The recenthas prompted a flood of phishing e-mails asking people to change their passwords.
Users have taken to Twitter to warn others of the attacks. But as convincing as the e-mail might be at a glance, grammar mistakes, a missing capital letter in "Apple," and a fake Apple domain for the Web site the e-mail points to mark the message and the site as bogus.
Still, scammers often use emotional responses to a recent event to induce panic in users -- which may make them less likely to double-check a domain or other details before frantically inputting their log-in details.
Phishing attacks are a relatively simple way to steal data. Users open an e-mail they believe to be legitimate and can then be duped into heading to a Web site and revealing sensitive information such as passwords or credit card numbers. Such sites may also install malware on a victim's machine.
Phishing campaigns have advanced from the days of terribly written English and laughable stories about millions waiting to be had in a foreign country. Now some scammers take pains to make sure an e-mail looks legitimate, from including company logos to adding fine print -- copyright information, legal disclaimers, and the like. Once they open an e-mail, users are often directed to legitimate-looking Web sites set up to store the credentials they input. It's best to be skeptical of e-mails from companies that request potentially sensitive information or ask you to click a link.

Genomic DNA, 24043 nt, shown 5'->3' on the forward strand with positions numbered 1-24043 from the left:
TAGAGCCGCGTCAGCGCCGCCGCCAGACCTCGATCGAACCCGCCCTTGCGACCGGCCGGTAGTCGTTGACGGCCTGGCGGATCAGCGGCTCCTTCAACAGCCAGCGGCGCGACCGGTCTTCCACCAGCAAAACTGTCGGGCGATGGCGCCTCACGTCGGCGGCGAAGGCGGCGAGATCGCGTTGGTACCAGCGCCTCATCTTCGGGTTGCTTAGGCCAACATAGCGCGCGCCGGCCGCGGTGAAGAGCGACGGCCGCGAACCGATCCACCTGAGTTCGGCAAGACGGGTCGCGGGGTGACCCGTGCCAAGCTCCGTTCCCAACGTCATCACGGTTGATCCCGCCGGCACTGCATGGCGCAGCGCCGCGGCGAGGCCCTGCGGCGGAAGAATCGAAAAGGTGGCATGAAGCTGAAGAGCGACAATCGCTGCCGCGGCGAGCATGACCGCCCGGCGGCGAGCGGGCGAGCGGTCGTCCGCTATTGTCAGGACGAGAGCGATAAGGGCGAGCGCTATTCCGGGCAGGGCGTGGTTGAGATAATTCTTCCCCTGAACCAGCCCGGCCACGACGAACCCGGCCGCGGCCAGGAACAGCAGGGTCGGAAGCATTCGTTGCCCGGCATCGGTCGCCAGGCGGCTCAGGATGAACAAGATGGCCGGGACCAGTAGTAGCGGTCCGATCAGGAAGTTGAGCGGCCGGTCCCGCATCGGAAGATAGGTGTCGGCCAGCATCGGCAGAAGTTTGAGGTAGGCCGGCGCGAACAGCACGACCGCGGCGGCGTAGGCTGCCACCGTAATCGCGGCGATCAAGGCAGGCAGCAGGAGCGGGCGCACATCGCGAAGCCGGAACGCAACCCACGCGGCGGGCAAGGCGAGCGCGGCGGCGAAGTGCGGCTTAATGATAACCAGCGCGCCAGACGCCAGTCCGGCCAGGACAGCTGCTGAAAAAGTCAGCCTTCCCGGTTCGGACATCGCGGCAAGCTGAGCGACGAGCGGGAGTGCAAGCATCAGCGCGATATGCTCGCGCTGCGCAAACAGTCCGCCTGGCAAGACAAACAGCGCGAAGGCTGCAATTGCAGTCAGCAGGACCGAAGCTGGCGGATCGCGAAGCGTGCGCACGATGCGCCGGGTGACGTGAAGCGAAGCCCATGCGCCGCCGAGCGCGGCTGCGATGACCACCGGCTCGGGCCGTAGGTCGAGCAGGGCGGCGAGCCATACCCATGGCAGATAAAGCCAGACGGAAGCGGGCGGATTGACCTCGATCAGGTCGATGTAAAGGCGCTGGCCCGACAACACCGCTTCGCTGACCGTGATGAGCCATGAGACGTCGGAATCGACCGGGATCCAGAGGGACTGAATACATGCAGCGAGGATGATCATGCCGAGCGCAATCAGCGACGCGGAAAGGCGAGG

The original reason Apple's developer portal was taken offline may not have been malicious, but it has opened the floodgates for those with unsavory intentions.
Apple's Developer Center went down this month for "maintenance for an extended period," leading users to wonder whether the iPad and iPhone maker's Web site had suffered a security breach. Apple later admitted that "an intruder attempted to secure personal information of our registered developers from [the] developer Web site."
Ibrahim Balic, a London-based researcher, then took to Twitter to claim responsibility for the issues, stating that his intentions were not malicious, and the the tech giant had been informed of a total of 13 flaws. To prove his claims, Balic posted a YouTube video explaining the process, which was later removed. However, you can still view an embedded version here.
The home page is now accessible, but the members-only area remains closed. Apple is currently working to make sure every security vulnerability is removed, and the current status can be checked here.
Security firm Kaspersky Lab said this week that Apple-related phishing scams have skyrocketed in the last six months, with scammers focused on stealing log-in credentials and financial data.
This story appeared in a different form as "Apple hack exploited with new phishing campaign" on ZDNet.